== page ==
The Lawyer Asia Pacific 150 is the only research report to provide a ranking of the top 100 independent local firms and top 50 global firms in the region. The report offers critical review of some of the fastest growing firms and their strategies, a country-by-country guide to leading legal advisers and legal services market trends, plus exclusive insight into the current business development opportunities in the Asia Pacific. Read more
This year, The Lawyer’s annual ranking of the largest UK law firms by turnover is available as an interactive, digital benchmarking tool. For the first time this will allow you to manipulate each data set against the metrics of your choice.
Burges Salmon and Wragge & Co have both scooped major roles on next year's high-profile public inquiry into controversial plans to divert 2km of trunk road underneath Stonehenge.
A 12-week consultation period on the draft plans ended last week, bringing closer a public inquiry that is expected to last a minimum of two months.
Burges Salmon planning head Patrick Robinson and Keith Lindblom QC of Robin Purchas QC's 2 Harcourt Buildings are advising the National Trust, which owns 750 hectares of land surrounding the stones. The appointment marks an extension of what has been a commercial property relationship for Burges Salmon. The firm is a member of the National Trust panel, but had to make a formal pitch for the Stonehenge work because of its exceptional nature.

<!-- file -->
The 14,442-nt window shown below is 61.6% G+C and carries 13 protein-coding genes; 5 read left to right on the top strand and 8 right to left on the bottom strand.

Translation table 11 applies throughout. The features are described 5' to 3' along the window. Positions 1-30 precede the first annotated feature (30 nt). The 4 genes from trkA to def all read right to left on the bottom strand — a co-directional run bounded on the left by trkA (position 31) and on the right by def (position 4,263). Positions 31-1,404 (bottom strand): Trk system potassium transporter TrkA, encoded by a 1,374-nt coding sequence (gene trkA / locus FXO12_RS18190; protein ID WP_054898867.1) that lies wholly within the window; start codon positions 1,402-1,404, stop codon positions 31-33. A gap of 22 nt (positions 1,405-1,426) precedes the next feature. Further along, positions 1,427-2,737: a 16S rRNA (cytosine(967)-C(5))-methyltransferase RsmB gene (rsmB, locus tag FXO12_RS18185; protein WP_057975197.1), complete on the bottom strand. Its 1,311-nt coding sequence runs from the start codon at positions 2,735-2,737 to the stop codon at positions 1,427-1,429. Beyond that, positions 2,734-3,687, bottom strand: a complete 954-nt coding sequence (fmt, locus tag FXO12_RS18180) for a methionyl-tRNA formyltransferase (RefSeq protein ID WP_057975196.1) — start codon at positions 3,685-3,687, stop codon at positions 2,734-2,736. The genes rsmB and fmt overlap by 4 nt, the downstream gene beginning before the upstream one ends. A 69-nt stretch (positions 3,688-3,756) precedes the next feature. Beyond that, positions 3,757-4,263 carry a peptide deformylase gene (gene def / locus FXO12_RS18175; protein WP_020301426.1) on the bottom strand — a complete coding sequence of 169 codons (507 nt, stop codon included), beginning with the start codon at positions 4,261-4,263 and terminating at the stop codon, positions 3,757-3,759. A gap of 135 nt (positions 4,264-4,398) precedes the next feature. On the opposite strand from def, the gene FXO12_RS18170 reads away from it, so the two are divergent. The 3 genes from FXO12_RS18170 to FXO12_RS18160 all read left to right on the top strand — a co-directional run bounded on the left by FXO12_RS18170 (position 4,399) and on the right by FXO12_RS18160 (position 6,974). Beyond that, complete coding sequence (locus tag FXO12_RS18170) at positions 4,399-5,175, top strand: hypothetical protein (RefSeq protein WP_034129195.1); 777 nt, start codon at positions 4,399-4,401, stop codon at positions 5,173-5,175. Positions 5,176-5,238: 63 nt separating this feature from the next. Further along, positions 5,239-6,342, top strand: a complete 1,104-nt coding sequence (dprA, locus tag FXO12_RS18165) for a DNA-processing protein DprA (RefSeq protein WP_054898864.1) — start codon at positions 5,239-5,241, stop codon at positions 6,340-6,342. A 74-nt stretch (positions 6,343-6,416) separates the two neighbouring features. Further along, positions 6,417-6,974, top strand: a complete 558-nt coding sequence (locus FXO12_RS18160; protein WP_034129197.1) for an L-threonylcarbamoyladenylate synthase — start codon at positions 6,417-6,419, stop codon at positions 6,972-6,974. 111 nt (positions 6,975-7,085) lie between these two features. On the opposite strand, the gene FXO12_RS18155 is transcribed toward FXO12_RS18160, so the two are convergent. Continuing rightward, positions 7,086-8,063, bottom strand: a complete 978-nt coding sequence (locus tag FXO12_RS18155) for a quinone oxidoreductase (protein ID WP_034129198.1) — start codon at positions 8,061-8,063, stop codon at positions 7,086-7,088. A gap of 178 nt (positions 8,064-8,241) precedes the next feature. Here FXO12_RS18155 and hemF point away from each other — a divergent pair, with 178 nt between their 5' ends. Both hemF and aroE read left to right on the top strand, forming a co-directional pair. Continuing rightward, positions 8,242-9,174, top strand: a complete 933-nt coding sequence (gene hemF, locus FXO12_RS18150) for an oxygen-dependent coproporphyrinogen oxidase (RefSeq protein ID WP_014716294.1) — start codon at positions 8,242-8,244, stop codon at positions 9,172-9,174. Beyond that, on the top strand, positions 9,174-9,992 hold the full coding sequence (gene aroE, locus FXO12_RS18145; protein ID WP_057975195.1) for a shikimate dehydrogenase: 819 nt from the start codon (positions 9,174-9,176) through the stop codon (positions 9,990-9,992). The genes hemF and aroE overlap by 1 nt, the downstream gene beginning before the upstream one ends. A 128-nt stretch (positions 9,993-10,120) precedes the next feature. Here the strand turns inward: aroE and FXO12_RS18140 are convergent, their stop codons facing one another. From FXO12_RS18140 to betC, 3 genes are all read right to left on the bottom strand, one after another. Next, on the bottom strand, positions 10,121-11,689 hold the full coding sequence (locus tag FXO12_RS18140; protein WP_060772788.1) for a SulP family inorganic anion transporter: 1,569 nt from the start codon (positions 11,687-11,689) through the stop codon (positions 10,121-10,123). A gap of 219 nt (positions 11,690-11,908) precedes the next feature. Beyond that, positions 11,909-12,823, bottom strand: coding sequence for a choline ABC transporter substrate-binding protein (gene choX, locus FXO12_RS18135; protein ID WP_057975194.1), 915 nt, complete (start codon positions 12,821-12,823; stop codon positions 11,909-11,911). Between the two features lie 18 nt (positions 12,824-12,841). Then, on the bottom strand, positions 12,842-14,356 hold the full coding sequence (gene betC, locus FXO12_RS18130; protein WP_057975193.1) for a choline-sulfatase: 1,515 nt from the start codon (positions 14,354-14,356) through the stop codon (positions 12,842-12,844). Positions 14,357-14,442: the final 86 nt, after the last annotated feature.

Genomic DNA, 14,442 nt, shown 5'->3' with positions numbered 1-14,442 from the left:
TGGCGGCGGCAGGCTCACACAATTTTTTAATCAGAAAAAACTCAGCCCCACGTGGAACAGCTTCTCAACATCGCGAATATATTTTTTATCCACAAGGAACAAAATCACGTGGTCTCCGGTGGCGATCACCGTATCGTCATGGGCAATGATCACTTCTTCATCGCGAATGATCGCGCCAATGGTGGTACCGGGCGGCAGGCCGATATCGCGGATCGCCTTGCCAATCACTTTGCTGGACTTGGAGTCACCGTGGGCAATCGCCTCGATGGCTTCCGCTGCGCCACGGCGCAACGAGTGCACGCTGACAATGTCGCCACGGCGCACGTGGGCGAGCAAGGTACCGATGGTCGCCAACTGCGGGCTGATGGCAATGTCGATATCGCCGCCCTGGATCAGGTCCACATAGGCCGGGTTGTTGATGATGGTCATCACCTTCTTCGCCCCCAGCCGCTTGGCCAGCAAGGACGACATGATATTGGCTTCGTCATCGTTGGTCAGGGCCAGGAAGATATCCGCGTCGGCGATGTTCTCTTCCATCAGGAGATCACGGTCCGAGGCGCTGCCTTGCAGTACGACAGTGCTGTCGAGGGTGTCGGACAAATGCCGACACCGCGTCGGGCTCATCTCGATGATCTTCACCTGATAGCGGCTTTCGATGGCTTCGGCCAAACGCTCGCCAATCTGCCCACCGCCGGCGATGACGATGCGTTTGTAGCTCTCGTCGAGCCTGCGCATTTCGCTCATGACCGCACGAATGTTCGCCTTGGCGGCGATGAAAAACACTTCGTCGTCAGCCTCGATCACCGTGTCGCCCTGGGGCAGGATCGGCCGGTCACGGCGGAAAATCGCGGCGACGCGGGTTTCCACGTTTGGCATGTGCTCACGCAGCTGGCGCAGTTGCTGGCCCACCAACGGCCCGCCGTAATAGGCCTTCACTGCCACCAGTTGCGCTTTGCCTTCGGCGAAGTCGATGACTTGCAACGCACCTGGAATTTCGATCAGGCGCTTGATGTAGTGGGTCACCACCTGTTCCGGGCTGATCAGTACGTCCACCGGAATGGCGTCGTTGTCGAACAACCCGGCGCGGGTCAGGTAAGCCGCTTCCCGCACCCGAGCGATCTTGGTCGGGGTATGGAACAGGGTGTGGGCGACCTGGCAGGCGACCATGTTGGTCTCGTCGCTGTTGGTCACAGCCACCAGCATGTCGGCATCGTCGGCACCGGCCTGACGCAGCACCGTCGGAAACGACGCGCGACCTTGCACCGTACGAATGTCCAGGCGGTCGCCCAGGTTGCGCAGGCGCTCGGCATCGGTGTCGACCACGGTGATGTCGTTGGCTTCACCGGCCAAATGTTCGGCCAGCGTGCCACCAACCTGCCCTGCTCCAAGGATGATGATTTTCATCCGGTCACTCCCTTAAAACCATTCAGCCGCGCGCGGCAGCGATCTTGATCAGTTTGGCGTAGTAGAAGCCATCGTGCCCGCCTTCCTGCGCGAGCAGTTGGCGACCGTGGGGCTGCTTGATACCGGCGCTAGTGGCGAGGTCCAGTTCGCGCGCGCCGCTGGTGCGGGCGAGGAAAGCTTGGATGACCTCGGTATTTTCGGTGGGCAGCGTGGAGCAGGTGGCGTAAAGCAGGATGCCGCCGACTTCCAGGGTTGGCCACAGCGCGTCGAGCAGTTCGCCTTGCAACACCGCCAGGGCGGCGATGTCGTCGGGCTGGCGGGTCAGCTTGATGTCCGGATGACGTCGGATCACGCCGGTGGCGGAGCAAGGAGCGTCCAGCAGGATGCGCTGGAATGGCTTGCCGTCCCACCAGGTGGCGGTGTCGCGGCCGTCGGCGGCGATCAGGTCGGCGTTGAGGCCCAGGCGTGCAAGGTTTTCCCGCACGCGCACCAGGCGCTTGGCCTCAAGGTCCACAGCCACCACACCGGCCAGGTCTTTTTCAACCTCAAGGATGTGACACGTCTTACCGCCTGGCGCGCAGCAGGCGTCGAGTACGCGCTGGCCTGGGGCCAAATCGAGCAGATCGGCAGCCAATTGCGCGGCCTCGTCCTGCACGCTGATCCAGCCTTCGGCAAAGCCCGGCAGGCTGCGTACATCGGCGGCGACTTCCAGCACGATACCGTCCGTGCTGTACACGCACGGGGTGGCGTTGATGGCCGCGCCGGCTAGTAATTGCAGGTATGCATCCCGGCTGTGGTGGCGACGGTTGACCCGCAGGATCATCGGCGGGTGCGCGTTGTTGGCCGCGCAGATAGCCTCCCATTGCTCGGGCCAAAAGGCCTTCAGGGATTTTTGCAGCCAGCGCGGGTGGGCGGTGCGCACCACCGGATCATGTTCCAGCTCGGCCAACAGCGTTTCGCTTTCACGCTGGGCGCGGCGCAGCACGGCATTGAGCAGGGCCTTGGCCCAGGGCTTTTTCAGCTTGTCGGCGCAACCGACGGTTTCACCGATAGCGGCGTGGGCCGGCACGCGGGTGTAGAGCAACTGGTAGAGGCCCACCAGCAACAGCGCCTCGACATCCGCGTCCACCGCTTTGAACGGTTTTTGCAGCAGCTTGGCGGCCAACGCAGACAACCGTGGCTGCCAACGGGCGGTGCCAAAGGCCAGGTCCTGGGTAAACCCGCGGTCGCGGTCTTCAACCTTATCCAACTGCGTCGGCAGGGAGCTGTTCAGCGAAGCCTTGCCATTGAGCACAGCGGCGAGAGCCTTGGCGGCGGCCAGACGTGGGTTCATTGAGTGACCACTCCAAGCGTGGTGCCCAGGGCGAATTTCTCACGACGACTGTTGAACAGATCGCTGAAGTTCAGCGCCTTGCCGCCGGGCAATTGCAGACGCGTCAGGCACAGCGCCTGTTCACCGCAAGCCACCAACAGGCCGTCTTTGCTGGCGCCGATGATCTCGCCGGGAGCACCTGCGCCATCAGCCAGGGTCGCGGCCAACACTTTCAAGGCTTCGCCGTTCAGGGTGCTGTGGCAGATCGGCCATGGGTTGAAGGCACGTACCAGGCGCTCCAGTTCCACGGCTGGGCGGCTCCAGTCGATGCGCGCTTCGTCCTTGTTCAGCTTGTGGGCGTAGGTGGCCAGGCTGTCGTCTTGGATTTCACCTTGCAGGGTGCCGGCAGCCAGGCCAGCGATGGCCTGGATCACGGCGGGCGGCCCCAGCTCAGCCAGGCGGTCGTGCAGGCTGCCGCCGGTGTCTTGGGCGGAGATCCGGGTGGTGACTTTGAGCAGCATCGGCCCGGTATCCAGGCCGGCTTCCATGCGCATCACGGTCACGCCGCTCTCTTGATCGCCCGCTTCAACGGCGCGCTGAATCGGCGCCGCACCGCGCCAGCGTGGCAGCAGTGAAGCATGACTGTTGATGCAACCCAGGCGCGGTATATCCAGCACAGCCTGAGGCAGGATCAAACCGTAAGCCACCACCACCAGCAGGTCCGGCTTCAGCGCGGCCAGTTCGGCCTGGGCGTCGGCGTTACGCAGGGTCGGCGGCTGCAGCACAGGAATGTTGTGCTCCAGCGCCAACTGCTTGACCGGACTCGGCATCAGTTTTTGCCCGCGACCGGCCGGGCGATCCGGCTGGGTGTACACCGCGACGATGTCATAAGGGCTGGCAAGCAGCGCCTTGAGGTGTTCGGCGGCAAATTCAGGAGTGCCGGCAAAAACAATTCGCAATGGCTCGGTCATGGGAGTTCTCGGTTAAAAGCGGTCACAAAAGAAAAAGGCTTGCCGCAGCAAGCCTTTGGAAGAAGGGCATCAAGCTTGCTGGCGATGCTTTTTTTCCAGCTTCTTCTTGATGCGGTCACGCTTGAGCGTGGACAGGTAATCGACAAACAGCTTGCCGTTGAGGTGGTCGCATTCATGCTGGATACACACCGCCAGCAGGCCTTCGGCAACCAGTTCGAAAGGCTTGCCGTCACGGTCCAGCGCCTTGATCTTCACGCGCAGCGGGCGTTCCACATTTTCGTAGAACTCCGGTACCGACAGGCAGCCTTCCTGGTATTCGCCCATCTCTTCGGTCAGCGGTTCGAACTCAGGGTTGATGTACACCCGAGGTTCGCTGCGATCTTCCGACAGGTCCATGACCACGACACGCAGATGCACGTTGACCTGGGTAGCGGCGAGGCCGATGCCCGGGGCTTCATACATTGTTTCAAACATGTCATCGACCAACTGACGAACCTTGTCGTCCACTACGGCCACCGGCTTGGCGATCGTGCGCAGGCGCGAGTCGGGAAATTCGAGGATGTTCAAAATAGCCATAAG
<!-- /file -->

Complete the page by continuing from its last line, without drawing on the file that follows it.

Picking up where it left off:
The other key party affected by the £200m Government project is English Heritage, which owns the stones themselves and a smaller amount of land. Wragges' Dan Hemming and Robert McCracken QC, also of 2 Harcourt are advising English Heritage. Burges Salmon stood to get this work, having knocked Bond Pearce off its spot as South West adviser to English Heritage in last year's panel review, but Burges Salmon had already been instructed by the National Trust.
National Trust, English Heritage and the Highways Agency are working together on the scheme to rescue the World Heritage site from being known as 'a national disgrace', a lable that it was given 10 years ago by MP's, but both the National Trust and English Heritage have their own specific concerns about the details of the scheme.
Norton Rose's Jane Burgess is advising English Heritage on a new £57m visitor centre for Stonehenge.